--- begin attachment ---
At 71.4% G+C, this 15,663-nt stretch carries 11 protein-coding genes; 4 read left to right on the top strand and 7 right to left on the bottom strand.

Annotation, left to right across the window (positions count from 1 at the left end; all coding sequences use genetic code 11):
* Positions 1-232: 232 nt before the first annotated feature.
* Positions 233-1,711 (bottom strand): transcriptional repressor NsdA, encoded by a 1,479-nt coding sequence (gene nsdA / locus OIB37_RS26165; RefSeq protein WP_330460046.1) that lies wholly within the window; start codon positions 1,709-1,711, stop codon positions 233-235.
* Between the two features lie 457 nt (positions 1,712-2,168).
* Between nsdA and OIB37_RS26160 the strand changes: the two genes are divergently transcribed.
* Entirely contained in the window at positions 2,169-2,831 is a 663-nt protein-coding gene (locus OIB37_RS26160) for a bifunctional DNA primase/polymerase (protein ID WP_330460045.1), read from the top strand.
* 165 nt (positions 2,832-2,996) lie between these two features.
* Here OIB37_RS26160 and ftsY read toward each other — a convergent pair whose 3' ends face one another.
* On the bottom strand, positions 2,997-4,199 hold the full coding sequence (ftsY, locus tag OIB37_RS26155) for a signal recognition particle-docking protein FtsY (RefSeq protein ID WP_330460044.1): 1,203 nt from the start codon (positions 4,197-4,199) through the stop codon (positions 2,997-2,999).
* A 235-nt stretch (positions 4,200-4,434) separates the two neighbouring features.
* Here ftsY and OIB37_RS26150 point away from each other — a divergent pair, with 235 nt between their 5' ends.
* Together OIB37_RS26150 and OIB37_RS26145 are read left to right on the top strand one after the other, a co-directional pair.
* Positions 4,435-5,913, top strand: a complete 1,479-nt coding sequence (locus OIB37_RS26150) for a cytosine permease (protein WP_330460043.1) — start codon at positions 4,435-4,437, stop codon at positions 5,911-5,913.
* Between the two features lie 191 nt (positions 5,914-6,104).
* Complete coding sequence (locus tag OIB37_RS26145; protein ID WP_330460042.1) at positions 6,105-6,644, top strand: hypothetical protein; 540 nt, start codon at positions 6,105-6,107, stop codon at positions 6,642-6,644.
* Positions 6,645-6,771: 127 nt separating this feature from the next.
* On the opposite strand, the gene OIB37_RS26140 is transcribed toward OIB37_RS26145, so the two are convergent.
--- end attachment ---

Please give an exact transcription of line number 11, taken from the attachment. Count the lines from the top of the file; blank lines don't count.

* A 235-nt stretch (positions 4,200-4,434) separates the two neighbouring features.